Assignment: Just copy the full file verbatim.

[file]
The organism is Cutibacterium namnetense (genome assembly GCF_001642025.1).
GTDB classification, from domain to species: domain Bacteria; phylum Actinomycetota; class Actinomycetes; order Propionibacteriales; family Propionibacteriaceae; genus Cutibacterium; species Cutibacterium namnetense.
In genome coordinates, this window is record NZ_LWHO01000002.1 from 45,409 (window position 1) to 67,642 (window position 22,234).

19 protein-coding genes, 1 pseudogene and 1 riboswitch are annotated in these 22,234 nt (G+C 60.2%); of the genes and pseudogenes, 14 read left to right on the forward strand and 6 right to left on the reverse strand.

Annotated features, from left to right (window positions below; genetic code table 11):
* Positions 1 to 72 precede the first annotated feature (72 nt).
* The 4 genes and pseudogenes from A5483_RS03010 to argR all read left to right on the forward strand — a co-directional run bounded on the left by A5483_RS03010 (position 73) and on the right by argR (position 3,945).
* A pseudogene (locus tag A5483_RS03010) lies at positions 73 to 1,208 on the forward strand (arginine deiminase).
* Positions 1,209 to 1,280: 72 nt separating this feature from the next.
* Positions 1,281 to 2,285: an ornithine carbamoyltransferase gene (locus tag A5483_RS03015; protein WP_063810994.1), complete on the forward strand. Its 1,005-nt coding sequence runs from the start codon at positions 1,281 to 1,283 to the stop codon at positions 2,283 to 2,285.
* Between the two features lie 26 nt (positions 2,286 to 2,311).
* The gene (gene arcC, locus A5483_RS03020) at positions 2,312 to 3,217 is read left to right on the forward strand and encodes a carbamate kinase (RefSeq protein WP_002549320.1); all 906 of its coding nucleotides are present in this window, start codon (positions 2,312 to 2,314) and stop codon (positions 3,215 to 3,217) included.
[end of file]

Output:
The organism is Cutibacterium namnetense (genome assembly GCF_001642025.1).
GTDB classification, from domain to species: domain Bacteria; phylum Actinomycetota; class Actinomycetes; order Propionibacteriales; family Propionibacteriaceae; genus Cutibacterium; species Cutibacterium namnetense.
In genome coordinates, this window is record NZ_LWHO01000002.1 from 45,409 (window position 1) to 67,642 (window position 22,234).

19 protein-coding genes, 1 pseudogene and 1 riboswitch are annotated in these 22,234 nt (G+C 60.2%); of the genes and pseudogenes, 14 read left to right on the forward strand and 6 right to left on the reverse strand.

Annotated features, from left to right (window positions below; genetic code table 11):
* Positions 1 to 72 precede the first annotated feature (72 nt).
* The 4 genes and pseudogenes from A5483_RS03010 to argR all read left to right on the forward strand — a co-directional run bounded on the left by A5483_RS03010 (position 73) and on the right by argR (position 3,945).
* A pseudogene (locus tag A5483_RS03010) lies at positions 73 to 1,208 on the forward strand (arginine deiminase).
* Positions 1,209 to 1,280: 72 nt separating this feature from the next.
* Positions 1,281 to 2,285: an ornithine carbamoyltransferase gene (locus tag A5483_RS03015; protein WP_063810994.1), complete on the forward strand. Its 1,005-nt coding sequence runs from the start codon at positions 1,281 to 1,283 to the stop codon at positions 2,283 to 2,285.
* Between the two features lie 26 nt (positions 2,286 to 2,311).
* The gene (gene arcC, locus A5483_RS03020) at positions 2,312 to 3,217 is read left to right on the forward strand and encodes a carbamate kinase (RefSeq protein WP_002549320.1); all 906 of its coding nucleotides are present in this window, start codon (positions 2,312 to 2,314) and stop codon (positions 3,215 to 3,217) included.